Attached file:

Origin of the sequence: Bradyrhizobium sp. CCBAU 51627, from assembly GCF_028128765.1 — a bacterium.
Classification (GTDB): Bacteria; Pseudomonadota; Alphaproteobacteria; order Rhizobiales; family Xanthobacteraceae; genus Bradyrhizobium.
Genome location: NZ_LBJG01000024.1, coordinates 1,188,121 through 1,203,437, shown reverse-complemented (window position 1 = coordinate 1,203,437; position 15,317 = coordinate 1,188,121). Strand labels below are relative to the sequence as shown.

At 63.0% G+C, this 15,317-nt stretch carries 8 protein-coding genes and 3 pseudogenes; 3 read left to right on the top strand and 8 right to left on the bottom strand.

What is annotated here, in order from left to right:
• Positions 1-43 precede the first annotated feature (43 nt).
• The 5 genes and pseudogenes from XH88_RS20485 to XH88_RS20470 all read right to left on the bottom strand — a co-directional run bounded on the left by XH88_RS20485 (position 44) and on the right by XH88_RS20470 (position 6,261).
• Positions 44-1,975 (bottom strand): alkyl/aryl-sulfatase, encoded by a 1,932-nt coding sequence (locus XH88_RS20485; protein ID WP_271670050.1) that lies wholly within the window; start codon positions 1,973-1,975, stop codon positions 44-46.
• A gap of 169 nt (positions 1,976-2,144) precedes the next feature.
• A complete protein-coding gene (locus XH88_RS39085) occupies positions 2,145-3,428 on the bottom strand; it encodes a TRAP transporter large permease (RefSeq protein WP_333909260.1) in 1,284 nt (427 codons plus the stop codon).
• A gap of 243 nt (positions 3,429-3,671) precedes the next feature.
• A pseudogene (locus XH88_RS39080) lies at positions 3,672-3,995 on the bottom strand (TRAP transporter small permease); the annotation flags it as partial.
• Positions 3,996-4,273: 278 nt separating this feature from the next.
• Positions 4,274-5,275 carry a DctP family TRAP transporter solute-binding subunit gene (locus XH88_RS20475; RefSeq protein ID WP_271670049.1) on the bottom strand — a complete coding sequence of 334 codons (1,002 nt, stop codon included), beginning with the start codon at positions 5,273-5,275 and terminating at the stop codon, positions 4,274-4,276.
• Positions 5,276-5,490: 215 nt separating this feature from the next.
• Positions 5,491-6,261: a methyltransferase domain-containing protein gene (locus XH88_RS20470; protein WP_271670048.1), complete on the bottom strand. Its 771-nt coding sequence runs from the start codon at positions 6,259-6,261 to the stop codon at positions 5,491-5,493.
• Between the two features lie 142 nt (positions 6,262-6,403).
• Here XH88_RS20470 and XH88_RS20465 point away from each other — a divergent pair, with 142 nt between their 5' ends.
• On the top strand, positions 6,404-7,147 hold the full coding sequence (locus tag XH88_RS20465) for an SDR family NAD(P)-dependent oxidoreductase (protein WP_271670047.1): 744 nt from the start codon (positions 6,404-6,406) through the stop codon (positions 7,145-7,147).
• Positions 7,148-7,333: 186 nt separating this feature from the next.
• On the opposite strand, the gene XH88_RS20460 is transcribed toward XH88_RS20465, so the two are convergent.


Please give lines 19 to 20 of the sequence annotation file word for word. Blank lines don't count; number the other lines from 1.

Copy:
• On the top strand, positions 6,404-7,147 hold the full coding sequence (locus tag XH88_RS20465) for an SDR family NAD(P)-dependent oxidoreductase (protein WP_271670047.1): 744 nt from the start codon (positions 6,404-6,406) through the stop codon (positions 7,145-7,147).
• Positions 7,148-7,333: 186 nt separating this feature from the next.